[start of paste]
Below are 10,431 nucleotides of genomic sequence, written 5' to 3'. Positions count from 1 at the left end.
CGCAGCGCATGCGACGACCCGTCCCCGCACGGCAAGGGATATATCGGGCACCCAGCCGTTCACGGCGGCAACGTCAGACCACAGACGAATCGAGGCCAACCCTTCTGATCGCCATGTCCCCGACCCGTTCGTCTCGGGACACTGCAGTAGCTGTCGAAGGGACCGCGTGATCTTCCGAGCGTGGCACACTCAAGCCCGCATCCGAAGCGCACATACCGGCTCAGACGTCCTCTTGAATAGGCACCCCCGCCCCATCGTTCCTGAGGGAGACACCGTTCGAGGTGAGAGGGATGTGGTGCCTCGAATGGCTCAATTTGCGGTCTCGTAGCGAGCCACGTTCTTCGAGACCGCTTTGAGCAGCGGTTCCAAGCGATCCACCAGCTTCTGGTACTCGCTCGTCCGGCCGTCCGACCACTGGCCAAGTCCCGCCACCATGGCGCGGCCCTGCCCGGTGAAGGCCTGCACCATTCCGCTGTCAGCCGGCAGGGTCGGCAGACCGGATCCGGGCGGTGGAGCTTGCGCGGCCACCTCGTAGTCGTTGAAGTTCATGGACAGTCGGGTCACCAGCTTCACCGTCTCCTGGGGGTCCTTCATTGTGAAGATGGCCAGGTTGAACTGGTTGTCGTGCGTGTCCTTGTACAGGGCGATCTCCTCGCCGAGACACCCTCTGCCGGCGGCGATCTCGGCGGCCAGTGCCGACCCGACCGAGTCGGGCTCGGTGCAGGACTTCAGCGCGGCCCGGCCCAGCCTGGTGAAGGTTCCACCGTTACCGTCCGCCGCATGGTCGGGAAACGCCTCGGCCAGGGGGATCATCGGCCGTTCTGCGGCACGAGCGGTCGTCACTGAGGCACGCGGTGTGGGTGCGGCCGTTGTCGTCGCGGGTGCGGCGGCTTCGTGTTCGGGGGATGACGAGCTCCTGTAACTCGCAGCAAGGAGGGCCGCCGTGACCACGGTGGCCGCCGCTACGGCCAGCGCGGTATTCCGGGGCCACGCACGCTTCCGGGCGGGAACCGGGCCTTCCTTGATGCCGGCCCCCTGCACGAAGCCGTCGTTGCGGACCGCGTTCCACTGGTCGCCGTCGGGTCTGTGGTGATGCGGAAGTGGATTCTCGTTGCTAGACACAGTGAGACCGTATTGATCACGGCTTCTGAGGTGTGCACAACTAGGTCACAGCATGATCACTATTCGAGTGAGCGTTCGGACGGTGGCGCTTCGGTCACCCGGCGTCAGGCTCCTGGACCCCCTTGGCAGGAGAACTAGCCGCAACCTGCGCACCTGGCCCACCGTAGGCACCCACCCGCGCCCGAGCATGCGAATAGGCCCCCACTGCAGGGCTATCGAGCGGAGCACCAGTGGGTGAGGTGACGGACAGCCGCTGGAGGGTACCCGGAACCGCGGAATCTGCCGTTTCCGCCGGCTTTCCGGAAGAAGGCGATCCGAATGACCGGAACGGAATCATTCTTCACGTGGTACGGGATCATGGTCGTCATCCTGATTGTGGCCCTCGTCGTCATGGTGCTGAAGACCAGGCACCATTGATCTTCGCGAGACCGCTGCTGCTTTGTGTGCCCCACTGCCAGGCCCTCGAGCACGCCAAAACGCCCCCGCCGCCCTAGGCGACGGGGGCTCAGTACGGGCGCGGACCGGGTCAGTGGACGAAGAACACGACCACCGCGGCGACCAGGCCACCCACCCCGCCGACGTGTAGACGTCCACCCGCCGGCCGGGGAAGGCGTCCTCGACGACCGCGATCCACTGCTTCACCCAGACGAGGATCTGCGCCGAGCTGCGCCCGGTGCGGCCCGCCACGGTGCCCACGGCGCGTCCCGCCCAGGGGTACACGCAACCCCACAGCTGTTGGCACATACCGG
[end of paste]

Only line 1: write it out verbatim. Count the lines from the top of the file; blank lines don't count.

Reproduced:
Below are 10,431 nucleotides of genomic sequence, written 5' to 3'. Positions count from 1 at the left end.